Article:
The fatal standoff at Ruby Ridge, Idaho — coupled with the Branch Davidian standoff in Waco, Texas in 1993 — "combined to galvanize the extreme right in the United States," according to a researcher with the New York-based Anti-Defamation League, a human rights organization.
At the same time, the tragic standoffs also changed the way law enforcement now approaches such situations.
Writes Mark Pitcavage, director of investigative research at the Anti-Defamation League: "If the standoffs have had lasting negative effects, one positive impact of Ruby Ridge and Waco was finally to compel a reform in the way that law enforcement agencies — federal, state, and local — handled such incidents. After Ruby Ridge and Waco, there has been more patience, more willingness to let negotiators do their work, more of an effort to avoid bloodshed. In 1996, for example, the FBI resolved an 81-day standoff with the Montana Freemen with no bloodshed. During a few incidents, some people even complained that the government was too afraid to act, that it had developed 'Weaver fever.' But no one can complain that fewer lives have been lost."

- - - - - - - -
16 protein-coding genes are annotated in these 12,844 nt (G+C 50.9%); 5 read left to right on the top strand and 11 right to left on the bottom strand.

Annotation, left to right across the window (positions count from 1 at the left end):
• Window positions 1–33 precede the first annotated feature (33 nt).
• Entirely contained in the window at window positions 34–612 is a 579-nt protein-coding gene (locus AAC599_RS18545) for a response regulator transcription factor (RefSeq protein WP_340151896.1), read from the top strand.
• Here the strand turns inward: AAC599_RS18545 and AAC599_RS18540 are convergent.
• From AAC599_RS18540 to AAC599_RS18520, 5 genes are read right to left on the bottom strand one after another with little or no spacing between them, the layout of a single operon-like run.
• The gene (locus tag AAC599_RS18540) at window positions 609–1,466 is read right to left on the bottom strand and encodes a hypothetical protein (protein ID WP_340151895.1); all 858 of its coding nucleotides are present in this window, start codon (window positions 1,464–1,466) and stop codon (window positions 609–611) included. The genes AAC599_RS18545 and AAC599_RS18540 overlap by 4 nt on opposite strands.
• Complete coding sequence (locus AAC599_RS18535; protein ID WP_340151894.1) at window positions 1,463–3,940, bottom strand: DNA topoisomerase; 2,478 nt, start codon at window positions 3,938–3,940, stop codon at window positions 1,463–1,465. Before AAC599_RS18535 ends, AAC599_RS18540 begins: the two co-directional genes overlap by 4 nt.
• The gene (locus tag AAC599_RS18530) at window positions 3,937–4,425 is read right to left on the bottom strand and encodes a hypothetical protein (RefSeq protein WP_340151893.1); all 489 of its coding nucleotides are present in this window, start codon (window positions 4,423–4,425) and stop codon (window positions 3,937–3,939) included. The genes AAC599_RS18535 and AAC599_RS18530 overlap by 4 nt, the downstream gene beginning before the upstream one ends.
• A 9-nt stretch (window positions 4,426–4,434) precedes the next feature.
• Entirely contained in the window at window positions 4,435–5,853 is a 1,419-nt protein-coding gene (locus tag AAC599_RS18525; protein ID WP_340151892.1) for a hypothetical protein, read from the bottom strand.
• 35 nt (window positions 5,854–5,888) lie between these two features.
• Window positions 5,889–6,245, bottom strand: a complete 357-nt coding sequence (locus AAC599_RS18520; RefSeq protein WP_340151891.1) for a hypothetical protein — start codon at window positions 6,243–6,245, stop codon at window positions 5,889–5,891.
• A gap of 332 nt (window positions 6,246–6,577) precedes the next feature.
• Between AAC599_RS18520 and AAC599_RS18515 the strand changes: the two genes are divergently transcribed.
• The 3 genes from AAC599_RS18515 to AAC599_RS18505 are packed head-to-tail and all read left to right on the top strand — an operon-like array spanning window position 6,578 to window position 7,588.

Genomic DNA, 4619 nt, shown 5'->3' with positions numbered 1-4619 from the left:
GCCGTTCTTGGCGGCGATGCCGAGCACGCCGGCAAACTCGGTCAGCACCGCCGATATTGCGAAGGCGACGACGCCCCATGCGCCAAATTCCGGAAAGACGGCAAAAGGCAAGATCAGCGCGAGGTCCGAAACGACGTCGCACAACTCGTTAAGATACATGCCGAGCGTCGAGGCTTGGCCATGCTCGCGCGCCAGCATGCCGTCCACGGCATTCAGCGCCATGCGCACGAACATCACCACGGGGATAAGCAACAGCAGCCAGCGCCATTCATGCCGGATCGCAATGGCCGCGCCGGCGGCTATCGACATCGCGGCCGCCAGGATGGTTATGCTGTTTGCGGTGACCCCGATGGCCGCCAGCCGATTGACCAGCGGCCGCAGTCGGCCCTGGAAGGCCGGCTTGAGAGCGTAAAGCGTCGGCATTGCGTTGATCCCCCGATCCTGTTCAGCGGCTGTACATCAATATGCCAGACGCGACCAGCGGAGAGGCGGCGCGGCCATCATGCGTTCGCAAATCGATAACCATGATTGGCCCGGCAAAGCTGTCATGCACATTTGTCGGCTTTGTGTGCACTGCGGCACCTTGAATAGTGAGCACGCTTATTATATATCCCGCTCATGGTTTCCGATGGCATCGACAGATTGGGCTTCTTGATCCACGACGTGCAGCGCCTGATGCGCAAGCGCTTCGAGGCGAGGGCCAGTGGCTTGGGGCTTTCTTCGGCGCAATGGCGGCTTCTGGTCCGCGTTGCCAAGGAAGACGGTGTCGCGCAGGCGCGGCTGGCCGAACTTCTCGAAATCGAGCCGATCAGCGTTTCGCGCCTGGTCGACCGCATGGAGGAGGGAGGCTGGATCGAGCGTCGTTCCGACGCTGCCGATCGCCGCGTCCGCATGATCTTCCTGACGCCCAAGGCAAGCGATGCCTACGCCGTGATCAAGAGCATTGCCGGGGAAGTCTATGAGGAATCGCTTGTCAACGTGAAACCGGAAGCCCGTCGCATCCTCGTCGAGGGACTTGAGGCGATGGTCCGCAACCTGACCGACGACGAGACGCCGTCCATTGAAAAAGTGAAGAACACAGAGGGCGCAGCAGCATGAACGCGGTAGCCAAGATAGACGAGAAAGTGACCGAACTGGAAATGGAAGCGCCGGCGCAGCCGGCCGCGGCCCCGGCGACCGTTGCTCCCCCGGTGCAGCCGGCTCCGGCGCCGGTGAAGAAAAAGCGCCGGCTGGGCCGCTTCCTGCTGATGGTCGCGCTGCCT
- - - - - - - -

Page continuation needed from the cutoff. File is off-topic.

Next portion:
Click at IdahoStatesman.com to read Pitcavage's guest opinion in full.